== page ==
Some years ago, during a time when Benazir Bhutto, former Prime Minister of Pakistan, was in self-imposed exile, an American friend asked me about her. He asked if I thought she could one day be a candidate for the Nobel Peace Prize. I was shocked at the question. Having lived in Pakistan for many years when she had been head of the government, I knew too well how corrupt her regime had been. “She is one of the most corrupt politicians to have ever led the country,” I said. “She and her husband have robbed the country of billions.” My American friend looked at me in disbelief.

This brief exchange revealed to me how false images of certain public figures can become cultivated in the powerful countries of the West. Such images can be at great contrast to realities that those close to the situation clearly see. Women leaders from the Third World who can speak good English are particular beneficiaries of such largesse.

Over the past few years something similar has happened with Aung San Suu Kyi, leader of Myanmar and daughter of the military general who founded the country in 1947. Suu Kyi has been awarded just about every honor and distinction known to man, as a fighter for democracy and leader for human rights.

Recent events in that country tell us otherwise. As the Myanmar army has led a brutal campaign of ethnic cleansing against the Rohingya Muslim minority, Ms. Suu Kyi has not only remained silent, but has in fact actively defended the actions of her army.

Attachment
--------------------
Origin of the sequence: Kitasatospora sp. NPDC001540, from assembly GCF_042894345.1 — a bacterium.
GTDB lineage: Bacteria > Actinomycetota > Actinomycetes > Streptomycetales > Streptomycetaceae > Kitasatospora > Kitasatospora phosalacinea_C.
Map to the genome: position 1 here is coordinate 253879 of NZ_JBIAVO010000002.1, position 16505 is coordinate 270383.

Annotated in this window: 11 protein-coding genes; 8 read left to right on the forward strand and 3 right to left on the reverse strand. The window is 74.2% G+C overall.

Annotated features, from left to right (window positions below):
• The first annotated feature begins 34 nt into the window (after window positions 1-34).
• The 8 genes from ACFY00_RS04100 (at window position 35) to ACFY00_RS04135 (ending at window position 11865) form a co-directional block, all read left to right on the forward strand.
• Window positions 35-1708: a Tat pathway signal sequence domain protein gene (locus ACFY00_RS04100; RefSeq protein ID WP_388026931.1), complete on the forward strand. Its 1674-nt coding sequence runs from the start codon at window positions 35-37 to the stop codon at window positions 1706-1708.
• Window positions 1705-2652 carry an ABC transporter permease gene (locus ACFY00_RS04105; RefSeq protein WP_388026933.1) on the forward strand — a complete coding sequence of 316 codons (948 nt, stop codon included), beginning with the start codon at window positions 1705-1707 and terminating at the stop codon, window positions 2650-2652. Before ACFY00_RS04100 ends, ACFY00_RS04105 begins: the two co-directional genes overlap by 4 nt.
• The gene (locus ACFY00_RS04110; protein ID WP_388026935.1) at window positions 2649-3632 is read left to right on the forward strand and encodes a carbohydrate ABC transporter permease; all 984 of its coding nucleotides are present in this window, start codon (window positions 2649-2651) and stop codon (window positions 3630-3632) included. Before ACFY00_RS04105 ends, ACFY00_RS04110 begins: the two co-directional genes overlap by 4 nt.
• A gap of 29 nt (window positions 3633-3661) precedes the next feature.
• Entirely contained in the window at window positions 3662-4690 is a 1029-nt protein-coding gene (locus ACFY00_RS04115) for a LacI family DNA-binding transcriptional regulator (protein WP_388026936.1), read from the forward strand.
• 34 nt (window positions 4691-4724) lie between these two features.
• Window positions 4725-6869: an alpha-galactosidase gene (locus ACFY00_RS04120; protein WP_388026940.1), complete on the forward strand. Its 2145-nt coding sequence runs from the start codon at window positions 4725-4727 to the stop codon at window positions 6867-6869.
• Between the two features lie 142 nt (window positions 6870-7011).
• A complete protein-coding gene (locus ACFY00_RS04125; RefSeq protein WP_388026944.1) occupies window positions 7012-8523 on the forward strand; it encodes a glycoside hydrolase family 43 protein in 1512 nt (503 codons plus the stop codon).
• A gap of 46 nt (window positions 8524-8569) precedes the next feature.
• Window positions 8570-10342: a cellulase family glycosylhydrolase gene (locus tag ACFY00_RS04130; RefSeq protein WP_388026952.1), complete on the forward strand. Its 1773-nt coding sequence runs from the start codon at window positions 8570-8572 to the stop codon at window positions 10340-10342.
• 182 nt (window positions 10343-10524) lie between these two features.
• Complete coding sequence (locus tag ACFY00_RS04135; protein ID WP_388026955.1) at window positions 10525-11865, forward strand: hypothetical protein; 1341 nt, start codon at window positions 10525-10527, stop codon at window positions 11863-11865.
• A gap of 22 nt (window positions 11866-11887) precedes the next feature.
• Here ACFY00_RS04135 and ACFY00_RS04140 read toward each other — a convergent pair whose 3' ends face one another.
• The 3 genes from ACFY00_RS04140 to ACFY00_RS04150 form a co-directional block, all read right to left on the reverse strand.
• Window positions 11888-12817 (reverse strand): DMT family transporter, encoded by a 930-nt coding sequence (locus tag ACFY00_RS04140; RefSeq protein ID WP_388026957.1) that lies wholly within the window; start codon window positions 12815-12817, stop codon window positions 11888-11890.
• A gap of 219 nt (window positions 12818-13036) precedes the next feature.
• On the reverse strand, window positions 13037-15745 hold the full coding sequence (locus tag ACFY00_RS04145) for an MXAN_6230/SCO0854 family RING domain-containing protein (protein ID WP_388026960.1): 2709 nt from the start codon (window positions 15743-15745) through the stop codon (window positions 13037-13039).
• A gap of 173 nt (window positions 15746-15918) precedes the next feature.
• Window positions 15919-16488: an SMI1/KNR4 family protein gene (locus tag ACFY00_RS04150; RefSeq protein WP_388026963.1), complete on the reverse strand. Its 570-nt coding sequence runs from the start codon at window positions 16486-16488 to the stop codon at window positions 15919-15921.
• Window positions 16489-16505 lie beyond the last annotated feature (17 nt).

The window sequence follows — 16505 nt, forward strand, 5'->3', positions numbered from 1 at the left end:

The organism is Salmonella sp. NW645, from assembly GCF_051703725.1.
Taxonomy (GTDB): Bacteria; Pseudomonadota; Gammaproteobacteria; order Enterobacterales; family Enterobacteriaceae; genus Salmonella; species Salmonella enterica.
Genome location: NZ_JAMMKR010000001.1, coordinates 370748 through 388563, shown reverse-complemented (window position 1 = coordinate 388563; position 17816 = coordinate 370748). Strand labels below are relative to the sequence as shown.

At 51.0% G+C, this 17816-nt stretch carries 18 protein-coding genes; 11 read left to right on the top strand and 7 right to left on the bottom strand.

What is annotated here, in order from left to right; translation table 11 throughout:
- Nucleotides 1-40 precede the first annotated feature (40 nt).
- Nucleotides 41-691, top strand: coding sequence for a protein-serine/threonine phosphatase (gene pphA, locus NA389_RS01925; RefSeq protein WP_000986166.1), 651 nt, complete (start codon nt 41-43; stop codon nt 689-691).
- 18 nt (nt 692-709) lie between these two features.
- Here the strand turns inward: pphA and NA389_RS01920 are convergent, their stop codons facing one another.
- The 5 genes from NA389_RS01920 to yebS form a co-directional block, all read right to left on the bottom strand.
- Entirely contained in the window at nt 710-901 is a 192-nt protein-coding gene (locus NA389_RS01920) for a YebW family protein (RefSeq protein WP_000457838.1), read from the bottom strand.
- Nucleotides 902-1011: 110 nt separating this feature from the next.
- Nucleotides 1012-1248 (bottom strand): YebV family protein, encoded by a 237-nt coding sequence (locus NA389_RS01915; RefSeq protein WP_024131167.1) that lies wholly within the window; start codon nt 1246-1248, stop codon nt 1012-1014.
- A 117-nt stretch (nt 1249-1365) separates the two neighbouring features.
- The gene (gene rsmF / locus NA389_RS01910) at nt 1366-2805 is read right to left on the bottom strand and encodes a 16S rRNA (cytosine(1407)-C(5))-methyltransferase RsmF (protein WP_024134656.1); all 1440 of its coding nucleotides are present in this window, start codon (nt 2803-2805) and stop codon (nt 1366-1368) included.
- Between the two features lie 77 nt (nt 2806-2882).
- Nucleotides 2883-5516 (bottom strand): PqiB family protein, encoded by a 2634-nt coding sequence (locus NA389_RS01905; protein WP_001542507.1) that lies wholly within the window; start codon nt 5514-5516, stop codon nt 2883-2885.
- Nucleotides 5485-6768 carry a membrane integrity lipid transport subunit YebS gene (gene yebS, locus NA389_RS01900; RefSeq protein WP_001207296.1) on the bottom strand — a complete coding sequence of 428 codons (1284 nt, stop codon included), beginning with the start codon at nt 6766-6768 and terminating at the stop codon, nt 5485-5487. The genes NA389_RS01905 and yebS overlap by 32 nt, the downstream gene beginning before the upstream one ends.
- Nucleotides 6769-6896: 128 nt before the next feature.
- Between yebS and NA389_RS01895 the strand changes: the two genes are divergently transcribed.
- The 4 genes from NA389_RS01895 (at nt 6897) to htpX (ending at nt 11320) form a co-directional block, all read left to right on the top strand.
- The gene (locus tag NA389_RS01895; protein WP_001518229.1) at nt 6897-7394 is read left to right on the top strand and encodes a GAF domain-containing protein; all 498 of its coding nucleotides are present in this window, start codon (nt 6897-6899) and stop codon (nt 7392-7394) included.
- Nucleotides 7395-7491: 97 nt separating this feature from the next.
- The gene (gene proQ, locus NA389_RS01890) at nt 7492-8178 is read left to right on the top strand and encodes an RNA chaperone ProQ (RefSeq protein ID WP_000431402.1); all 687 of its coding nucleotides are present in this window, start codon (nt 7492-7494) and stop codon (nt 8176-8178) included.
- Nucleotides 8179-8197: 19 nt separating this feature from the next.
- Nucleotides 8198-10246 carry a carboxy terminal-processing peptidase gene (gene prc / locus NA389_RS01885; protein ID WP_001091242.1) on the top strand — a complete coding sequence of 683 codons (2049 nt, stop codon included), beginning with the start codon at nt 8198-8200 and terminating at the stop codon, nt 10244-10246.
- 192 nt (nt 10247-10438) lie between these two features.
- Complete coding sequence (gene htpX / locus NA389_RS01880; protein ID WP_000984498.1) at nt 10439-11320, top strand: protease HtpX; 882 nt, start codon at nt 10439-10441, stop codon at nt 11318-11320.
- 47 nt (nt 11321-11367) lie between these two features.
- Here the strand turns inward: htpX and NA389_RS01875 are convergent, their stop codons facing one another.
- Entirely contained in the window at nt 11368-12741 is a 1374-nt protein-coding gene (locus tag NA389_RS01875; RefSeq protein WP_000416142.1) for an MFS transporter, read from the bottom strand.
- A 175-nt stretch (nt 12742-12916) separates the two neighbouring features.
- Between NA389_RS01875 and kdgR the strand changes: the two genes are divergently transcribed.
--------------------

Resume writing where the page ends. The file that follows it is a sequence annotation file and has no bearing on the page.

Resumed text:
UN Secretary General Antonio Guterres has called the treatment of the Rohingya minority at the hands of Myanmar authorities “ethnic cleansing.” In his words: “Can you tell me a better term to describe what is being done to the Rohingyas?”

Over 400,000 desperate and destitute people have been forced to flee their homes in Myanmar and cross the border into a neighboring country fleeing for their lives. The stories of killing, rape, and torture narrated by these helpless people are too painful to recount. And in the aftermath there is clear photographic evidence that their entire villages have been torched so they may never be able to return.

Ms. Suu Kyi has been criticized for not speaking up against the horrors being perpetrated against the Rohingyas by her own army. I wish that is all she had done. Far from not speaking up, she has actively defended the Army’s actions and called reports about atrocities “fake news.” She has said calling the treatment of Rohingyas “ethnic cleansing, is too strong a term”. A late-night show host recently mocked her by saying “would it be okay to call it ethnic dusting?”

Now almost half a million destitute people are fighting for their survival in squalid camps in Bangladesh, a poor country hardly equipped to handle such an influx. Could these camps become a breeding ground for the next generation of jihadi fighters? Muslims who rise up against oppression are easily labeled terrorists.

It is also said that Ms. Suu Kyi is unable to do anything because the power is not with her, but with the army. I would have been willing to forgive her, if that were the case. In fact, there is much evidence from recent history that this leader of Myanmar has been an apologist for the army’s actions and actually harbors deep-seated resentment against all Muslims in general. In 2013 she was angered that BBC World News had sent a Muslim journalist, Mishal Husain, to interview her about the treatment of Muslim minorities in her country. Ms. Husain apparently asked too many pointed questions about treatment of minorities. Peter Popham of the British newspaper The Independent has described Ms. Suu Kyi’s position on the Rohingya issue as “one of purposeful ambiguity for political gain.”

“It is not power that corrupts, but fear of losing power,” Ms. Suu Kyi is quoted as having said some years ago. How true.

S. Qaisar Shareef concluded a career of nearly 30 years with Procter & Gamble Company in 2011. He is the author of When Tribesmen Came Calling: Building an Enduring American Business in Pakistan, published in August 2017 by Blue Ear Books. He lives outside Washington, D.C.